Authors:Csaba Jakab, Miklós Rusvai, Péter Gálfi, Judit Halász, and Janina Kulka
Claudin-5 is an endothelium-specific tight junction protein. The aim of the present study was to detect the expression pattern of this molecule in intact pancreatic tissues and in well-differentiated and poorly differentiated pancreatic acinar cell carcinomas from dogs by the use of cross-reactive humanised anticlaudin-5 antibody. The necropsy samples taken from dogs included 10 nonneoplastic pancreatic tissues, 10 well-differentiated pancreatic acinar cell carcinomas, 10 poorly differentiated pancreatic acinar cell carcinomas, 5 intrahepatic metastases of well-differentiated and 5 intrahepatic metastases of poorly differentiated acinar cell carcinomas. A strong lateral membrane claudin-5 positivity was detected in exocrine cells in all intact pancreas samples. The endocrine cells of the islets of Langerhans and the epithelial cells of the ducts were negative for claudin-5. The endothelial cells of vessels and lymphatic channels in the stroma of the intact pancreas showed strong membrane positivity for this claudin. All well-differentiated exocrine pancreas carcinomas and all poorly-differentiated pancreatic acinar cell carcinoma samples showed a diffuse loss of claudin-5 expression. The claudin-5-positive peritumoural vessels and lymphatic channels facilitated the detection of vascular invasion of the claudin-5-negative cancer cells. In liver metastasis samples, the pancreatic carcinomas were negative for claudin-5. It seems that the loss of expression of claudin-5 may lead to carcinogenesis in canine exocrine pancreatic cells.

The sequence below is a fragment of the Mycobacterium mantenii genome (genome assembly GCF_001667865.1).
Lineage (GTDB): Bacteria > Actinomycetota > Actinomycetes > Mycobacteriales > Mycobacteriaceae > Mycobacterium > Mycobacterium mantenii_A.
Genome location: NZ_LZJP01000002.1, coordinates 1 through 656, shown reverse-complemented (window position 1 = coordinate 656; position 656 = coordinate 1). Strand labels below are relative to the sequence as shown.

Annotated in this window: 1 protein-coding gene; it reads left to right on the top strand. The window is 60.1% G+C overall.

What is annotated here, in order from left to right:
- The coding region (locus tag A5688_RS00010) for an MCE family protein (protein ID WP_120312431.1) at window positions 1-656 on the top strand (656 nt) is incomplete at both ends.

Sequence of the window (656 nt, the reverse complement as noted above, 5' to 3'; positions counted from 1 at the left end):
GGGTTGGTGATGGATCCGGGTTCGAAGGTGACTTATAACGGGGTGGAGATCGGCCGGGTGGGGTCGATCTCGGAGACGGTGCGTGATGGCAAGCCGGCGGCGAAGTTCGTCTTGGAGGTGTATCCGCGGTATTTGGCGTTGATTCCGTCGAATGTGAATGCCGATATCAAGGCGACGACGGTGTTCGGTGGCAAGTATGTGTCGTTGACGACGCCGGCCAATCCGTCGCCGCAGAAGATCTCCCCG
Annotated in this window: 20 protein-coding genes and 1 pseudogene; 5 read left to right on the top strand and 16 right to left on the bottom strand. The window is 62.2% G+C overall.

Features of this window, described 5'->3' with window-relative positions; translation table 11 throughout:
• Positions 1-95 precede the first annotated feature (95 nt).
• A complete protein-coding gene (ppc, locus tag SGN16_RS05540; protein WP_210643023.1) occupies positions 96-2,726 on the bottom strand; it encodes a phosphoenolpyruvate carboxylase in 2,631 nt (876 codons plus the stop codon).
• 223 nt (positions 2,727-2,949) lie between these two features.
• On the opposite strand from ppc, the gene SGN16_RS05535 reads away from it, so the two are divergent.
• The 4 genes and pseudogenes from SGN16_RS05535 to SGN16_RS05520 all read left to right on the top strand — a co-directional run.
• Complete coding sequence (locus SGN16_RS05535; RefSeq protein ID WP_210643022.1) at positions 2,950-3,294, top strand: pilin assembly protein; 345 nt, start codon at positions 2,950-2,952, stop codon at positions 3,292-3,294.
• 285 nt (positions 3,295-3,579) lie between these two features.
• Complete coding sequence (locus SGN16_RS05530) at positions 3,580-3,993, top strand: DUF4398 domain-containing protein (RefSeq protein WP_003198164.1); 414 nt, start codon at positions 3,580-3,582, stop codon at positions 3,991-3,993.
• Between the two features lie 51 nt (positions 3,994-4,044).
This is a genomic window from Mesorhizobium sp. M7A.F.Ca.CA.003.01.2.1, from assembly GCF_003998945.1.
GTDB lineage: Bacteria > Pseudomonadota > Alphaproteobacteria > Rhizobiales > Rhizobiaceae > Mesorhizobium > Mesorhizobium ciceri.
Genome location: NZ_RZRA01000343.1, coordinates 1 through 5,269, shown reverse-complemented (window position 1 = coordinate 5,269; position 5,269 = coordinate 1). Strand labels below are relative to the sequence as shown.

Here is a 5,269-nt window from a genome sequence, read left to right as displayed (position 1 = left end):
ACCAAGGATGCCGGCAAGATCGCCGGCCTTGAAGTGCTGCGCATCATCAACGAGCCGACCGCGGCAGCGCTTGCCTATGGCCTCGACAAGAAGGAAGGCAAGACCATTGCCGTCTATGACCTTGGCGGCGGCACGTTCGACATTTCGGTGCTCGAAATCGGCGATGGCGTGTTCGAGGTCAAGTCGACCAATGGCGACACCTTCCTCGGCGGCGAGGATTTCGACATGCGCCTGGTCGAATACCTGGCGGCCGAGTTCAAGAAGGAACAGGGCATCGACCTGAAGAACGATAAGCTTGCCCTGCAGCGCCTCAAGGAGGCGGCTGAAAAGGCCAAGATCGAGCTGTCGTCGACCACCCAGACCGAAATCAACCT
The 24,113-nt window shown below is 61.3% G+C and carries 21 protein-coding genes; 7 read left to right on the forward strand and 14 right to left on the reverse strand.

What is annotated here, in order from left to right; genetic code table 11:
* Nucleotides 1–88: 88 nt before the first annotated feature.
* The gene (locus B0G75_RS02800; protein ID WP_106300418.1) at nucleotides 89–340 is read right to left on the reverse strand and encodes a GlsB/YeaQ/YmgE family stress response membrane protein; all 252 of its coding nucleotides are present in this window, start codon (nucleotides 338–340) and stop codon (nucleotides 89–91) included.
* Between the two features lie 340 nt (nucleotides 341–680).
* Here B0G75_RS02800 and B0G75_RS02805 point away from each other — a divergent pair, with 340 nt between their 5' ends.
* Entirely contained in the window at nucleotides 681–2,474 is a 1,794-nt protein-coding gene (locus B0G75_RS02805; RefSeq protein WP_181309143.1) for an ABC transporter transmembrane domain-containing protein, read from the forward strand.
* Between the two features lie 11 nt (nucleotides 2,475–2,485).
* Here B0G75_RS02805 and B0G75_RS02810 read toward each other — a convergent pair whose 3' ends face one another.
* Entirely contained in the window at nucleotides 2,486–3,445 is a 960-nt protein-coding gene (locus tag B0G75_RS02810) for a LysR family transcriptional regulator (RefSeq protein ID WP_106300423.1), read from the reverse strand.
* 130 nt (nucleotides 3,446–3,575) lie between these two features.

Authors:Csaba Jakab, Miklós Rusvai, Zoltán Szabó, Péter Gálfi, Miklós Marosán, Janina Kulka, and János Gál